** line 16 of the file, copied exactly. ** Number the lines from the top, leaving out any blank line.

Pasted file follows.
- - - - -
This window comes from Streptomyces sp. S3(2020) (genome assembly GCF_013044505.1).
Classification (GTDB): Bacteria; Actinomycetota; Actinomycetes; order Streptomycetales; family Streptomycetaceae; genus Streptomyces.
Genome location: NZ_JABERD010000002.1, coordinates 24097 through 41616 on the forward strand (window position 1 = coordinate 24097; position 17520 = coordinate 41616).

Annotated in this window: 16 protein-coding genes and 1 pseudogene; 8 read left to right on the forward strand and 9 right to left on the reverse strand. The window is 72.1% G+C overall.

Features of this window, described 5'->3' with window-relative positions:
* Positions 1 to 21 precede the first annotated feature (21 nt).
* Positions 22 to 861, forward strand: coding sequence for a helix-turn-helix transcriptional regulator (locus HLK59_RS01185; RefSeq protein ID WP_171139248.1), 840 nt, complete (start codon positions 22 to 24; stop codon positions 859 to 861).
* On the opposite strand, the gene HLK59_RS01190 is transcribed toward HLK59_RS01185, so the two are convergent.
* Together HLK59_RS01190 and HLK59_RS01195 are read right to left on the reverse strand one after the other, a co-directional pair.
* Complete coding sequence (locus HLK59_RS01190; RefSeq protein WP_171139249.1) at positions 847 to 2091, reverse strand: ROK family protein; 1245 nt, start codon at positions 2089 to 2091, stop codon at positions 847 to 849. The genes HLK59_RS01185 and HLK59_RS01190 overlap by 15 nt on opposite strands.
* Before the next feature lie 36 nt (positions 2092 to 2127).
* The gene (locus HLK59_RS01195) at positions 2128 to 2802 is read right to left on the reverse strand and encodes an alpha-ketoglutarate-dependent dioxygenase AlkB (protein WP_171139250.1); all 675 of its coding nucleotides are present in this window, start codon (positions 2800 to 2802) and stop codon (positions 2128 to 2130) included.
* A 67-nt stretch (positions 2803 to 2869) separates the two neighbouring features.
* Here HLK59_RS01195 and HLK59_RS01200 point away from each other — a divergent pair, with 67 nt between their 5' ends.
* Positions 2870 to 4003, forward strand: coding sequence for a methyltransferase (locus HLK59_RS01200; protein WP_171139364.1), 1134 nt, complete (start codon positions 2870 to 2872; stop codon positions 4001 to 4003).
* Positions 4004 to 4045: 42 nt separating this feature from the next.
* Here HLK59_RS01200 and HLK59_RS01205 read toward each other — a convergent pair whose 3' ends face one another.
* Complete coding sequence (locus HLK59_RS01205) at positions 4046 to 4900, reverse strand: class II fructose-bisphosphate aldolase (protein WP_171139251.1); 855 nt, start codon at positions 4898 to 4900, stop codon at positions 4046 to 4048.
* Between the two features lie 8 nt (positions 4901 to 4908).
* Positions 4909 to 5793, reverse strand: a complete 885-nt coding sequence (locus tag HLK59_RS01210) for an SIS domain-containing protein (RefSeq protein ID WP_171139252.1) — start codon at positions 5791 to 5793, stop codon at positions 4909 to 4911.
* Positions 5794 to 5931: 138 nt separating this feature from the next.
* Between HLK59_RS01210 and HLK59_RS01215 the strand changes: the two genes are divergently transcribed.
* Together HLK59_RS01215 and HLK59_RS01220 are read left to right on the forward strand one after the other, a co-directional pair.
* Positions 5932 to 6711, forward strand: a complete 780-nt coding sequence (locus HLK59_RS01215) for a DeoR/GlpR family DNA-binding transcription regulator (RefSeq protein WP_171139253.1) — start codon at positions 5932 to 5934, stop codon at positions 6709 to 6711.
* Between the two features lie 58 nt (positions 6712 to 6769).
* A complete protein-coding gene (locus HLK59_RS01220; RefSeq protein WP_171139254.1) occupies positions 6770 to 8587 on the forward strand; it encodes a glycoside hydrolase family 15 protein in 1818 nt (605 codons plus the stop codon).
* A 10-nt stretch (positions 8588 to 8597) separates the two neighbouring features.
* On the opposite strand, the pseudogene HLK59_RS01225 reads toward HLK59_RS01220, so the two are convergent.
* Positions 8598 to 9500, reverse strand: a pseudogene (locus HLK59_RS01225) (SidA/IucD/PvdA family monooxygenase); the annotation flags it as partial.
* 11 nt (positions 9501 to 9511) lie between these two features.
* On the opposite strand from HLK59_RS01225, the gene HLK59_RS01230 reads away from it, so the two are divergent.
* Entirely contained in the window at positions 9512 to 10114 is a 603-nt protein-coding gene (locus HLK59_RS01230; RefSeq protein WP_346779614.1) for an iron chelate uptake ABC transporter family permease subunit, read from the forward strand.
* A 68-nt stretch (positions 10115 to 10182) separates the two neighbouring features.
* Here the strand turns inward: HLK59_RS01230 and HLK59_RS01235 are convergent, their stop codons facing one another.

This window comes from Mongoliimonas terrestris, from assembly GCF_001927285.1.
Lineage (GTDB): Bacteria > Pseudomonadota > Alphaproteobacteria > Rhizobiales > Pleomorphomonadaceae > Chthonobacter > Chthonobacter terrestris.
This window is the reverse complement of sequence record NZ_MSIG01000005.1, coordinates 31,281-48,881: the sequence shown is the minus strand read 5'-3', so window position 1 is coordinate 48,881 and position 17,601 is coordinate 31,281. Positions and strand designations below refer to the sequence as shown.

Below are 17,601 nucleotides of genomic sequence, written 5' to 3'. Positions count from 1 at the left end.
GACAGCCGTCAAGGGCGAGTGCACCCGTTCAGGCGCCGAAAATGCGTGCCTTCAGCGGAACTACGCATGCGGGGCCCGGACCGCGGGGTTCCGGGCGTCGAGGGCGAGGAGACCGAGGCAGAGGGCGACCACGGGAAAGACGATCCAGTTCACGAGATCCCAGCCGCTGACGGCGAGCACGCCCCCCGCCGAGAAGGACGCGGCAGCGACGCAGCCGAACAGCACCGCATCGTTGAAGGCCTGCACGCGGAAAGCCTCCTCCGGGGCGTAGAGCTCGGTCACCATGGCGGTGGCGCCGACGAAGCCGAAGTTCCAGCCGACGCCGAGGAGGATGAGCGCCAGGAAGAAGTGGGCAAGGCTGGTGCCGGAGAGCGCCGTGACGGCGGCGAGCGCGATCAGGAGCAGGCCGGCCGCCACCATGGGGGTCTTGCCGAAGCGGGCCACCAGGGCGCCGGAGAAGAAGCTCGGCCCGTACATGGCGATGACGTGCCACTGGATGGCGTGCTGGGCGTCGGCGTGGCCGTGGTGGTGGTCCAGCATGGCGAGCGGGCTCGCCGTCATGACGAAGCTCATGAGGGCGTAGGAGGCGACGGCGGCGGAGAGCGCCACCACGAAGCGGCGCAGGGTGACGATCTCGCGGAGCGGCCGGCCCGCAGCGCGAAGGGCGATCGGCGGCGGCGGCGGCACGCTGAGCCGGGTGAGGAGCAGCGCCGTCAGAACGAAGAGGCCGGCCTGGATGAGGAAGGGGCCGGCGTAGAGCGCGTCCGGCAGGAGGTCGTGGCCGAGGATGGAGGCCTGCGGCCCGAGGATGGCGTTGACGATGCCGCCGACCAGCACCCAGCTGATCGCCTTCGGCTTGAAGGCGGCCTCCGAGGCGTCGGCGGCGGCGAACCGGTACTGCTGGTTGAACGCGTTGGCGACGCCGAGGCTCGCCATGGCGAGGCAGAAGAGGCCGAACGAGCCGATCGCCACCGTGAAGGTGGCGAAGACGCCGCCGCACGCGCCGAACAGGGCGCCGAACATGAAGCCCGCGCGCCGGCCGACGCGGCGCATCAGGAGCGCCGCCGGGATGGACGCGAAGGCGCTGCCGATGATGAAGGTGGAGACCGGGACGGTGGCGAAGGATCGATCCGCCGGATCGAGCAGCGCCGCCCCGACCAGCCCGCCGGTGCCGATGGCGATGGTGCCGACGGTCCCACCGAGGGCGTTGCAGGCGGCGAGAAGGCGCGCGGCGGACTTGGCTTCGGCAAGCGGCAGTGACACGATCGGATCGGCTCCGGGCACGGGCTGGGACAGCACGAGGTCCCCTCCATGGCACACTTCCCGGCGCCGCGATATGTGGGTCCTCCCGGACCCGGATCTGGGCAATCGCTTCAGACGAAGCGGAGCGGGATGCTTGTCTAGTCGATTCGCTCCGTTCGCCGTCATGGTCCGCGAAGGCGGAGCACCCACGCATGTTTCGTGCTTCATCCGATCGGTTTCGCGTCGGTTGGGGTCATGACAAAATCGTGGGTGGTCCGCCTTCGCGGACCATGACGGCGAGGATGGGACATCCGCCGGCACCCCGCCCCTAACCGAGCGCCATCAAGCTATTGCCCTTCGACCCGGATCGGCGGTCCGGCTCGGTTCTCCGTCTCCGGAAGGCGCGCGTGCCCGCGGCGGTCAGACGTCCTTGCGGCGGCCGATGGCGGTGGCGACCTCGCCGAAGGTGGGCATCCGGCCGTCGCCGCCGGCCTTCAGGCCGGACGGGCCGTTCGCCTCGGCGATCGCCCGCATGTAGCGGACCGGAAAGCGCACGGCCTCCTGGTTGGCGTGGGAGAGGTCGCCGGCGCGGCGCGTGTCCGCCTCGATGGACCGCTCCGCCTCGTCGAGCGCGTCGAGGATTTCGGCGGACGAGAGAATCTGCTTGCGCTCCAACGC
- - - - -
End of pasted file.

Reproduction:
* Positions 4004 to 4045: 42 nt separating this feature from the next.